Broker Check

Our Debt Could Be Deadly

| August 12, 2019
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Normally I’m very positive in everything I talk about, and that’s primarily because there’s so much good to discuss.

For instance, we’ve had 3-percent gross domestic product growth, low inflation, low interest rates, rising wages, record high corporate profit margins, fewer regulations, low unemployment, low corporate tax rates, and a string of other positive fundamentals.

Truth be told, the business background couldn’t be any better than it is today.

And I’ve consistently talked about all these positive aspects of the market and the U.S. economy, while imploring you to drown out the noise and focus on what’s really going on.

But…I’m also a data-driven realist.

I’m not so maligned that we don’t pay attention to risks. So, when something is running amok, I’m going to call it out.

And right now, the biggest true risk to our economy is our rapidly growing federal debt. The debt could be characterized as a huge, quiet crisis that could wreck the U.S. economic machine.

Spending is the Common Thread

When the current administration took office, the federal debt stood at $19.9 trillion. Part of the winning campaign platform was railing against the outgoing administration’s spending.

But barely two years later, in February 2019, the federal debt crossed $22 trillion. That’s $2.2 trillion higher under the current administration, which took office under a full Republican majority.

And now, Congress wants to spend more, while Democratic presidential candidates are campaigning on big, costly promises. From free college, to loan forgiveness, to health care for all – all of it would be paid for with higher taxes, sooner or later. In other words, the future isn’t too bright when it comes to government spending.

Somewhat comically, we’re not hearing about the deficit from candidates (and only very few journalists), when it was a main point of the last two election cycles.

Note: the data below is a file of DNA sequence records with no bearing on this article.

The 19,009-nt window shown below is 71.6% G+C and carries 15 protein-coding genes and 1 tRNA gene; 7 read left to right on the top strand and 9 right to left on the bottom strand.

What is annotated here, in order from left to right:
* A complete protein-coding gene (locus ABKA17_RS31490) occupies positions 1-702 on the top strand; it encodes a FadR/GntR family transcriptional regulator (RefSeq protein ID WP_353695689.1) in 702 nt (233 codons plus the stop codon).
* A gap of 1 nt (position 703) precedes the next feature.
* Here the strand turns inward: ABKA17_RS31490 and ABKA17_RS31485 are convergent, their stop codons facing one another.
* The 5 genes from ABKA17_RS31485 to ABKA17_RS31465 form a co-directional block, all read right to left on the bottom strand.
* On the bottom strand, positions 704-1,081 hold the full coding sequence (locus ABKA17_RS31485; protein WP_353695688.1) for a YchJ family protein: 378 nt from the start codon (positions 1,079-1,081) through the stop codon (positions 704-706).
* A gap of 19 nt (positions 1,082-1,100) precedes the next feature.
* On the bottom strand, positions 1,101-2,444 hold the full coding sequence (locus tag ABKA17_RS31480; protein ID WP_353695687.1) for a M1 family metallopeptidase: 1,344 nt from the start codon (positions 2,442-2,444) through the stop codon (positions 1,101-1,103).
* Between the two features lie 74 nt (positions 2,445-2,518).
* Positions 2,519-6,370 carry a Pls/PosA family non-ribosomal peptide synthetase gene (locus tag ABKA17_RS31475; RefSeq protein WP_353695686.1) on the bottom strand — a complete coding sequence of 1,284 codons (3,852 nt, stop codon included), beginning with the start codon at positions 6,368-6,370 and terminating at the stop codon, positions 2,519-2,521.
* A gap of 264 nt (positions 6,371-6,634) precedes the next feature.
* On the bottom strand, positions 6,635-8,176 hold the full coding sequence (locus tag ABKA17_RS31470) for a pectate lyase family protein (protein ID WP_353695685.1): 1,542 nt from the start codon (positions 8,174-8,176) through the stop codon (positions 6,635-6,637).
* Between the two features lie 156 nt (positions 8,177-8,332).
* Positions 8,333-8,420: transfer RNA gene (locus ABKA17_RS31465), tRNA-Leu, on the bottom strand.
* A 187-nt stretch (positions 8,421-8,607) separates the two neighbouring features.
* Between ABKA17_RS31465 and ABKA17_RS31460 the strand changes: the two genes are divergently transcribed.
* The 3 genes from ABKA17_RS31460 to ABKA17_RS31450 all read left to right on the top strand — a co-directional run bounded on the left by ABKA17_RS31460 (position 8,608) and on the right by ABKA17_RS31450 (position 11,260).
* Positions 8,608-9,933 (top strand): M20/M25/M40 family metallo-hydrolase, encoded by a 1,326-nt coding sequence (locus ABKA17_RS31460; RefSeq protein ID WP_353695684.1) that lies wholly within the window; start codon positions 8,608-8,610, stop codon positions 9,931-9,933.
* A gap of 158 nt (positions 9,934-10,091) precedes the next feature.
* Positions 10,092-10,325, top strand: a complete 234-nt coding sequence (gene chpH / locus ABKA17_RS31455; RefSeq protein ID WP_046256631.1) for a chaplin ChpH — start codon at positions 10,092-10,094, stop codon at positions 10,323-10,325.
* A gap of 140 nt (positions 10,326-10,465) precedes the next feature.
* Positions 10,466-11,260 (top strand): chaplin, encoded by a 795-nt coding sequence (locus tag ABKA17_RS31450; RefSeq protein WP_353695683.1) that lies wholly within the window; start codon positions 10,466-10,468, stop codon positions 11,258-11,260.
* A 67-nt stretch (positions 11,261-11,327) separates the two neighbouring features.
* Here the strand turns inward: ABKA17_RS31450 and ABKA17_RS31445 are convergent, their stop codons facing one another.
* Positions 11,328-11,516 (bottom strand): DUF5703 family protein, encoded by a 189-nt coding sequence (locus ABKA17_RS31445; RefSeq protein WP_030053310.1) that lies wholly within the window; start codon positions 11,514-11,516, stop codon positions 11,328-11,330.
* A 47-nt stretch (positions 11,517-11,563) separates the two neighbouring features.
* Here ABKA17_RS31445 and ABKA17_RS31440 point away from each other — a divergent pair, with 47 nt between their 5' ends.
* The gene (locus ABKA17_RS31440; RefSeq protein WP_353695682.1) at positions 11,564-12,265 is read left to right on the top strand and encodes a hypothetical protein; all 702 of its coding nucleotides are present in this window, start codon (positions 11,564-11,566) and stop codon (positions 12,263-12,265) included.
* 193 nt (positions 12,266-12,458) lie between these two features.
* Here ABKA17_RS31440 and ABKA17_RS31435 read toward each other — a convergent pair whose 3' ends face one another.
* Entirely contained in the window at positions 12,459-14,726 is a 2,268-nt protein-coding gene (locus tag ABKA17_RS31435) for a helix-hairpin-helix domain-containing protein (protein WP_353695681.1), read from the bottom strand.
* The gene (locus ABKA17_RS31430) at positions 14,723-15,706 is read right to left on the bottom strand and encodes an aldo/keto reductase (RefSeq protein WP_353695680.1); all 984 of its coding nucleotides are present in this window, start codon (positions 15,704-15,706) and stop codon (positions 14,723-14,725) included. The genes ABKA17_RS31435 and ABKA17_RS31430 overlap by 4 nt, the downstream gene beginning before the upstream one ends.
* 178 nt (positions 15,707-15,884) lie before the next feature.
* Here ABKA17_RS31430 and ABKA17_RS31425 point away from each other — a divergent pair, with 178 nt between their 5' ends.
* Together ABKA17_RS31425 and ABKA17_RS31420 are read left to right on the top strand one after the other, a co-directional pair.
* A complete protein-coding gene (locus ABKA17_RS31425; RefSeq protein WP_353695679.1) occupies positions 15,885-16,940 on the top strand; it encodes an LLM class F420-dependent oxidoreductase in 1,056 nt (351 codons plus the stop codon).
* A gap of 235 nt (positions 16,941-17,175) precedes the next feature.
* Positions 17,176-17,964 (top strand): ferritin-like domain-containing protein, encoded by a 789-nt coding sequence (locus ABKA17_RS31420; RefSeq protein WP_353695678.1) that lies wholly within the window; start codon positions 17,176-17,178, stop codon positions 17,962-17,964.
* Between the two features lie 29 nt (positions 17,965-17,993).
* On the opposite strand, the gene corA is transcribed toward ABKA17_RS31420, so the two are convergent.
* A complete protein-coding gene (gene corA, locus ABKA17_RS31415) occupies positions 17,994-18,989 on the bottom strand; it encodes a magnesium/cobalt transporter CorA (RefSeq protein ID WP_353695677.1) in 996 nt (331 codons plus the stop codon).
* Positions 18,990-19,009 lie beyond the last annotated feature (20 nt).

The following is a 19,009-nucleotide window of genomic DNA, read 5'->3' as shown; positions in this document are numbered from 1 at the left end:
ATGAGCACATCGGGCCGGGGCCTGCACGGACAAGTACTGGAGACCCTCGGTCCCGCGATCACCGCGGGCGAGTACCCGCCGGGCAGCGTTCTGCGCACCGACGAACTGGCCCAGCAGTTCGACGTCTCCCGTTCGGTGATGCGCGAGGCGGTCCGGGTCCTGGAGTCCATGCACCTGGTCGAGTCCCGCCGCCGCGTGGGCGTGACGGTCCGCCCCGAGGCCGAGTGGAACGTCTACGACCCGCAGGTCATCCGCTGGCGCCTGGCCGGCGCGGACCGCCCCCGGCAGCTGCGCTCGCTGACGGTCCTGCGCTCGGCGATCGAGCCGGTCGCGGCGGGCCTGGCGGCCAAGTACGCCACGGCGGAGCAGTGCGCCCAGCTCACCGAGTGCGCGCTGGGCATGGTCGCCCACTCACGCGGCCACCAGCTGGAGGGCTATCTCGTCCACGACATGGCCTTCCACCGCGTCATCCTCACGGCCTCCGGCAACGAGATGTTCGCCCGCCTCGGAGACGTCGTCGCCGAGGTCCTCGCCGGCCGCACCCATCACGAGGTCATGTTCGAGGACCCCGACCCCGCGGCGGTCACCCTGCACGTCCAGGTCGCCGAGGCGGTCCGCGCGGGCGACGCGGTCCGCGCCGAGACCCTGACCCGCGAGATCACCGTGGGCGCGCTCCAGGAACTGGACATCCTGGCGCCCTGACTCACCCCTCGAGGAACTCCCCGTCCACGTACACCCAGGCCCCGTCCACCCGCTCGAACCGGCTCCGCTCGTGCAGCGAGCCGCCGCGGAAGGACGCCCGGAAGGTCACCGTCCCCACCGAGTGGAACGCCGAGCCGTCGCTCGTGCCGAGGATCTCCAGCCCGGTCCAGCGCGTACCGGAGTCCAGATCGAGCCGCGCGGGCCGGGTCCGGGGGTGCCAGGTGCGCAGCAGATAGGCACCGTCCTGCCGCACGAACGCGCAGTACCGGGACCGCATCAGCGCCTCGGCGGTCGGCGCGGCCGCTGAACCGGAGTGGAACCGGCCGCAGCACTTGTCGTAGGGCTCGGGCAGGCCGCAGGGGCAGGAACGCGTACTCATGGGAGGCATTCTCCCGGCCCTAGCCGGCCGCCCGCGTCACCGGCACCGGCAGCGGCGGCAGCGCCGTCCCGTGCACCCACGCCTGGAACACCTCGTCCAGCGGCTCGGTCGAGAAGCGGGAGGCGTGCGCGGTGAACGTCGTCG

Work Our Way Through It?

Now, some will argue that we can count on economic growth and spending cuts to bring in tax revenues that will outpace spending, as in the past.

But when that plan was successful previously, we had lower debts, a more disciplined Congress controlling the purse strings, and larger growth rates.

Today, the Committee for a Responsible Federal Budget calculates that it will take a 4.8 percent annual growth rate over the next decade to balance the budget through higher economic growth.

That seems highly unlikely (and that’s putting it kindly). In fact, it’s eerily reminiscent of pension plans counting on double-digit returns to fund their obligations – a long shot at best.

Others argue we can print money to fund the deficit, as we have with past war efforts.

But those were under a unified nation. We’ve been at war for quite some time, and we’re also more divided than seemingly ever before. How could we possibly argue realistically over which personal needs to fund?

In short, I’m not sure we can work through the debt without serious changes.

And that’s something to take seriously. Not the headline news. Not the latest “crisis.” But something that matters.

Unsustainable debt has been the consistent variable in every great civilization’s demise. That’s why I think our current federal debt is the greatest true risk to our economic expansion.

Securities sold through CoreCap Investments, Inc., a registered broker-dealer and member FINRA/SIPC; advisory services offered by CoreCap Advisors, Inc., a registered investment advisor. Cornerstone Financial and CoreCap are separate and unaffiliated entities.

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